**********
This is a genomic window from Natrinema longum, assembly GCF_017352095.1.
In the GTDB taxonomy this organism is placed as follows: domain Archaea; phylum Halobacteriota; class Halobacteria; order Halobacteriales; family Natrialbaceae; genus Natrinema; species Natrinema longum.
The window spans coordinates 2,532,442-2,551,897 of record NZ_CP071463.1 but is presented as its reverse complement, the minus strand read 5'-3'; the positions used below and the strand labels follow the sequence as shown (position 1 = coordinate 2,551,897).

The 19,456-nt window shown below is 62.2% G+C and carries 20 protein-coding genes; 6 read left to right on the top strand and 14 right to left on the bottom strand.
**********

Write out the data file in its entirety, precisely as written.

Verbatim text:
This is a genomic window from Natrinema longum, assembly GCF_017352095.1.
In the GTDB taxonomy this organism is placed as follows: domain Archaea; phylum Halobacteriota; class Halobacteria; order Halobacteriales; family Natrialbaceae; genus Natrinema; species Natrinema longum.
The window spans coordinates 2,532,442-2,551,897 of record NZ_CP071463.1 but is presented as its reverse complement, the minus strand read 5'-3'; the positions used below and the strand labels follow the sequence as shown (position 1 = coordinate 2,551,897).

The 19,456-nt window shown below is 62.2% G+C and carries 20 protein-coding genes; 6 read left to right on the top strand and 14 right to left on the bottom strand.